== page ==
Varieties of Capitalism: The Institutional Foundations of Comparative Advantage
Peter A. Hall, David Soskice
OUP Oxford, Aug 30, 2001 - Business & Economics - 556 pages
What are the most fundamental differences among the political economies of the developed world? How do national institutional differences condition economic performance, public policy, and social well-being? Will they survive the pressures for convergence generated by globalization and technological change? These have long been central questions in comparative political economy. This book provides a new and coherent set of answers to them. Building on the new economics of organization, the authors develop an important new theory about which differences among national political economies are most significant for economic policy and performance. Drawing on a distinction between 'liberal' and 'coordinated' market economies, they argue that there is more than one path to economic success. Nations need not converge to a single Anglo-American model. They develop a new theory of 'comparative institutionaladvantage' that transforms our understanding of international trade, offers new explanations for the response of firms and nations to the challenges of globalization, and provides a new theory of national interest to explain the conduct of nations in international relations. The analysis brings the firm back into the centre of comparative political economy. It provides new perspectives on economic and social policy-making that illuminate the role of business in the development of the welfare state and the dilemmas facing those who make economic policy in the contemporary world. Emphasizing the 'institutional complementarities' that link labour relations, corporate finance, and national legal systems, the authors bring interdisciplinary perspectives to bear on issues of strategic management, economic performance, and institutional change. This pathbreaking work sets new agendas in the study of comparative political economy. As such, it will be of value to academics and graduate students in economics, business, and political science, as well as to many others with interests in international relations, social policy-making, and the law.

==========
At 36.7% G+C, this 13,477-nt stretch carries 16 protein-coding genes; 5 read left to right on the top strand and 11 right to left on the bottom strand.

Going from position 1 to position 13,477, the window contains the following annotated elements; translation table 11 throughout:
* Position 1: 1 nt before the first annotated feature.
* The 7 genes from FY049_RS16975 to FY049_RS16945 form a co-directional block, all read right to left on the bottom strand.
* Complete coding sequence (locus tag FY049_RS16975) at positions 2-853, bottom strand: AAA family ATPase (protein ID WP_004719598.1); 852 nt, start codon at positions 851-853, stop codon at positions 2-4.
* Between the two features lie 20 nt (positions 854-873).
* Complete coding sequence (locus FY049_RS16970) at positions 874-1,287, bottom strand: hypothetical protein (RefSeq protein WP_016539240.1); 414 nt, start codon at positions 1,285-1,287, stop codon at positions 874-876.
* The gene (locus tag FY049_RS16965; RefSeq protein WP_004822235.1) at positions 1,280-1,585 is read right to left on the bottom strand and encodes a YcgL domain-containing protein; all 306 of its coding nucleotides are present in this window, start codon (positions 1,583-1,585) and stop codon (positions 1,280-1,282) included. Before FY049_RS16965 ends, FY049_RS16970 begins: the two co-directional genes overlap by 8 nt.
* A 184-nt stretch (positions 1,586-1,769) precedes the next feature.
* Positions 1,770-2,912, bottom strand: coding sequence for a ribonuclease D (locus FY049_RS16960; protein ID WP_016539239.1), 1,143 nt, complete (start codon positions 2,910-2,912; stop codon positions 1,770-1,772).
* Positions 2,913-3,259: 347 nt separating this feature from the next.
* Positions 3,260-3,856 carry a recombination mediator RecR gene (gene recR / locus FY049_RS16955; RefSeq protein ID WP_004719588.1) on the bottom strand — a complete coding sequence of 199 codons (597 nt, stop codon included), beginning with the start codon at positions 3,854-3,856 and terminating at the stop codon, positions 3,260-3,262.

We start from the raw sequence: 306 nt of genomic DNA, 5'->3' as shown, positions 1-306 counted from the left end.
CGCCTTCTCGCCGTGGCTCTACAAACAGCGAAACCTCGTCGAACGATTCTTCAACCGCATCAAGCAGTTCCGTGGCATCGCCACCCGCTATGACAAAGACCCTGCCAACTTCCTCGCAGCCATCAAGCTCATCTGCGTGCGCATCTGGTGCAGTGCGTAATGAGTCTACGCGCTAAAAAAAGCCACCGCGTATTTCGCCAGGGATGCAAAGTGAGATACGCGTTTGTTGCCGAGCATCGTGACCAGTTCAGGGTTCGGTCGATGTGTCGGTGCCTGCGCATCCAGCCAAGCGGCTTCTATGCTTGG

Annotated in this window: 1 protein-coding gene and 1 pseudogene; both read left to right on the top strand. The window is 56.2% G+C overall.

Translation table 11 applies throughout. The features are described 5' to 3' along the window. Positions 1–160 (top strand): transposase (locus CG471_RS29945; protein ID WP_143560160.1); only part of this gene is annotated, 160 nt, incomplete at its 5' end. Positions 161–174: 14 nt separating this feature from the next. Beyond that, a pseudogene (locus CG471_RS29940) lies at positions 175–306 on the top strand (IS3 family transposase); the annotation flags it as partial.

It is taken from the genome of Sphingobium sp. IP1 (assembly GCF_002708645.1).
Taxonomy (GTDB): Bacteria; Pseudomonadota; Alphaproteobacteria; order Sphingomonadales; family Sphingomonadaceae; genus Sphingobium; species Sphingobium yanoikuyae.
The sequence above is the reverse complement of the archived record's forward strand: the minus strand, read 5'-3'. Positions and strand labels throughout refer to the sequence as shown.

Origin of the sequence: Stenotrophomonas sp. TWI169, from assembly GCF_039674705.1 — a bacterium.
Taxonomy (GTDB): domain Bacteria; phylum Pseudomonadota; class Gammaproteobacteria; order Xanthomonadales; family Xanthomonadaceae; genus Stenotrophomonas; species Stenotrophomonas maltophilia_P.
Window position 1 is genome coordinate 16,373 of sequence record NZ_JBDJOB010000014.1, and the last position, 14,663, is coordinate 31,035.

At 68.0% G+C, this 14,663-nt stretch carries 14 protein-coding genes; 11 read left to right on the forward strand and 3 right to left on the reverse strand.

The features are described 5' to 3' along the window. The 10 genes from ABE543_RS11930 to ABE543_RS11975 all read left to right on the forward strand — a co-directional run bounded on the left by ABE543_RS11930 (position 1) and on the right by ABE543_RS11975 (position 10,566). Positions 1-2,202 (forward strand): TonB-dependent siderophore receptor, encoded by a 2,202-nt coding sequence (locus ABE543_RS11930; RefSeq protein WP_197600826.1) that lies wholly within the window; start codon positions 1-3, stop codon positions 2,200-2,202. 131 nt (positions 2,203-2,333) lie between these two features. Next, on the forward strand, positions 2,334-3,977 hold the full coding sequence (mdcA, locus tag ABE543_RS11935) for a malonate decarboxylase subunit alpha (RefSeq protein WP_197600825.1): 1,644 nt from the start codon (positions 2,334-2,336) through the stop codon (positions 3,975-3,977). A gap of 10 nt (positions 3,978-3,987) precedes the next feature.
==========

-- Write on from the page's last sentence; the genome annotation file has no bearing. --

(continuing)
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General Themes and Diverse Applications
Varieties of Labor Politics in the Developed Democracies
Institutional and Sectoral Interactions in Monetary Policy and Wage PriceBargaining
Social Protection and the Formation of Skills A Reinterpretation of the Welfare State
Firms and the Welfare State When Why and How Does Social Policy Matter to Employers?
The Domestic Sources of Multilateral Preferences Varieties of Capitalism in the European Community
Case Studies in Public Policy Continuity and Change
Revisiting the French Model Coordination and Restructuring in French Industry
Corporate Governance Firm Strategy and the Law
Varieties of Corporate Governance Comparing Germany and the UK
Macrovarieties of Capitalism and Microvarieties of Strategic Management in European Airlines
The Legal Framework for Corporate Governance The Influence of Contract Law on Company Strategies in Germany and the United States
Legal Irritants How Unifying Law Ends up in New Divergences
National Varieties of Standardization
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Page xiv - ELLWOOD is professor of public policy at the John F. Kennedy School of Government at Harvard University and a faculty research fellow at the National Bureau of Economic Research.
Page viii - I also gratefully acknowledge support through a grant from the Research and Writing Initiative of the Program on Global Security and Sustainability of the John D. and Catherine T. MacArthur Foundation.
Page 9 - North (1990: 3), we define institutions as a set of rules, formal or informal, that actors generally follow, whether for normative, cognitive, or material reasons, and organizations as durable entities with formally recognized members, whose rules also contribute to the institutions of the political...